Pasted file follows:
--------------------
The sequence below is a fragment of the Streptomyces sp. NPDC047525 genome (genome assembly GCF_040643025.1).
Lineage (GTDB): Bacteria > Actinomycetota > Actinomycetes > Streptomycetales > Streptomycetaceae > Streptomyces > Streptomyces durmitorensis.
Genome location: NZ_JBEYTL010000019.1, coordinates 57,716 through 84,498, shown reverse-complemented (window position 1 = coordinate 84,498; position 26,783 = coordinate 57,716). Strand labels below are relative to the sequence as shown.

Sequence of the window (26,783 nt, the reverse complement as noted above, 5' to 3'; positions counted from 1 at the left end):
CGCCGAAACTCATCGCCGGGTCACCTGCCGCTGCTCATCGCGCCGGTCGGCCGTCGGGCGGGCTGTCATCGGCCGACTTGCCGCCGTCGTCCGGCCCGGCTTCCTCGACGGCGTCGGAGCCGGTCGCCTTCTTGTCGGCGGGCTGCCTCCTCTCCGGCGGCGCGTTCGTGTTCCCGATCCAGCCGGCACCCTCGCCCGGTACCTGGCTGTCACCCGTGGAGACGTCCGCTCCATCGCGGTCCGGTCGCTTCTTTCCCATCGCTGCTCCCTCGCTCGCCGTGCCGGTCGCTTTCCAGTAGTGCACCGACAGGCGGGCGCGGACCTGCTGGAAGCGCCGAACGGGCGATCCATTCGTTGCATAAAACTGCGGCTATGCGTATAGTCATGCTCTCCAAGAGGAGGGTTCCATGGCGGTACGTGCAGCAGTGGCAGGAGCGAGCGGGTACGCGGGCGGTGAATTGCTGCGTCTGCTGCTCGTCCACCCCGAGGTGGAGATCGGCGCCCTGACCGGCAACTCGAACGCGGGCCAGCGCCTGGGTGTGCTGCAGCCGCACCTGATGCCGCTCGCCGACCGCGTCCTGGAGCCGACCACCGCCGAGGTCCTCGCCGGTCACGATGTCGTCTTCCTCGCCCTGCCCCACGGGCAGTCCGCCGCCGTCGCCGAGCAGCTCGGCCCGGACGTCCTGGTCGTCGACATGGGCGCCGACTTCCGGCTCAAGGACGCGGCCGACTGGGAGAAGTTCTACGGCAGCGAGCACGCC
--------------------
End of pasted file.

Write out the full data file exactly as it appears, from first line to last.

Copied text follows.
The sequence below is a fragment of the Streptomyces sp. NPDC047525 genome (genome assembly GCF_040643025.1).
Lineage (GTDB): Bacteria > Actinomycetota > Actinomycetes > Streptomycetales > Streptomycetaceae > Streptomyces > Streptomyces durmitorensis.
Genome location: NZ_JBEYTL010000019.1, coordinates 57,716 through 84,498, shown reverse-complemented (window position 1 = coordinate 84,498; position 26,783 = coordinate 57,716). Strand labels below are relative to the sequence as shown.

Sequence of the window (26,783 nt, the reverse complement as noted above, 5' to 3'; positions counted from 1 at the left end):
CGCCGAAACTCATCGCCGGGTCACCTGCCGCTGCTCATCGCGCCGGTCGGCCGTCGGGCGGGCTGTCATCGGCCGACTTGCCGCCGTCGTCCGGCCCGGCTTCCTCGACGGCGTCGGAGCCGGTCGCCTTCTTGTCGGCGGGCTGCCTCCTCTCCGGCGGCGCGTTCGTGTTCCCGATCCAGCCGGCACCCTCGCCCGGTACCTGGCTGTCACCCGTGGAGACGTCCGCTCCATCGCGGTCCGGTCGCTTCTTTCCCATCGCTGCTCCCTCGCTCGCCGTGCCGGTCGCTTTCCAGTAGTGCACCGACAGGCGGGCGCGGACCTGCTGGAAGCGCCGAACGGGCGATCCATTCGTTGCATAAAACTGCGGCTATGCGTATAGTCATGCTCTCCAAGAGGAGGGTTCCATGGCGGTACGTGCAGCAGTGGCAGGAGCGAGCGGGTACGCGGGCGGTGAATTGCTGCGTCTGCTGCTCGTCCACCCCGAGGTGGAGATCGGCGCCCTGACCGGCAACTCGAACGCGGGCCAGCGCCTGGGTGTGCTGCAGCCGCACCTGATGCCGCTCGCCGACCGCGTCCTGGAGCCGACCACCGCCGAGGTCCTCGCCGGTCACGATGTCGTCTTCCTCGCCCTGCCCCACGGGCAGTCCGCCGCCGTCGCCGAGCAGCTCGGCCCGGACGTCCTGGTCGTCGACATGGGCGCCGACTTCCGGCTCAAGGACGCGGCCGACTGGGAGAAGTTCTACGGCAGCGAGCACGCC